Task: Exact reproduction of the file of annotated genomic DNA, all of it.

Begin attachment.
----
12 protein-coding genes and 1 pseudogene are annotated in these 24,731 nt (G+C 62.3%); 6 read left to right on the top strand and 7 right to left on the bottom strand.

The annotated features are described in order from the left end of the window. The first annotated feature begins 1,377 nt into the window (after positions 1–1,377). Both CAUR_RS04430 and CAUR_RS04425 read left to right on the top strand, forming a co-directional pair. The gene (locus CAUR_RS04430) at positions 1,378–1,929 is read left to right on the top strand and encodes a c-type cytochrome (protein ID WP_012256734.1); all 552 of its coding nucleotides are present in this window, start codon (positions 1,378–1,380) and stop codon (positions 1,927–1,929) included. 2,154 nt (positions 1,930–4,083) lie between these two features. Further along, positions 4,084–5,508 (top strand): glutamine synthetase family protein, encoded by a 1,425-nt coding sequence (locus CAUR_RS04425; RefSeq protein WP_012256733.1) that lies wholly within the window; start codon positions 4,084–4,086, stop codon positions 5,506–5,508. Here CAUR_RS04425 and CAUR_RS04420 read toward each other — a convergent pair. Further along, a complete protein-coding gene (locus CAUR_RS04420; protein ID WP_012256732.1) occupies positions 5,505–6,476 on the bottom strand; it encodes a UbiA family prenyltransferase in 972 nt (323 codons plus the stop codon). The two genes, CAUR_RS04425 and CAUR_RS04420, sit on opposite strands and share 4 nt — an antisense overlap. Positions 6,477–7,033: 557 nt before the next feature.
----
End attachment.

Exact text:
12 protein-coding genes and 1 pseudogene are annotated in these 24,731 nt (G+C 62.3%); 6 read left to right on the top strand and 7 right to left on the bottom strand.

The annotated features are described in order from the left end of the window. The first annotated feature begins 1,377 nt into the window (after positions 1–1,377). Both CAUR_RS04430 and CAUR_RS04425 read left to right on the top strand, forming a co-directional pair. The gene (locus CAUR_RS04430) at positions 1,378–1,929 is read left to right on the top strand and encodes a c-type cytochrome (protein ID WP_012256734.1); all 552 of its coding nucleotides are present in this window, start codon (positions 1,378–1,380) and stop codon (positions 1,927–1,929) included. 2,154 nt (positions 1,930–4,083) lie between these two features. Further along, positions 4,084–5,508 (top strand): glutamine synthetase family protein, encoded by a 1,425-nt coding sequence (locus CAUR_RS04425; RefSeq protein WP_012256733.1) that lies wholly within the window; start codon positions 4,084–4,086, stop codon positions 5,506–5,508. Here CAUR_RS04425 and CAUR_RS04420 read toward each other — a convergent pair. Further along, a complete protein-coding gene (locus CAUR_RS04420; protein ID WP_012256732.1) occupies positions 5,505–6,476 on the bottom strand; it encodes a UbiA family prenyltransferase in 972 nt (323 codons plus the stop codon). The two genes, CAUR_RS04425 and CAUR_RS04420, sit on opposite strands and share 4 nt — an antisense overlap. Positions 6,477–7,033: 557 nt before the next feature.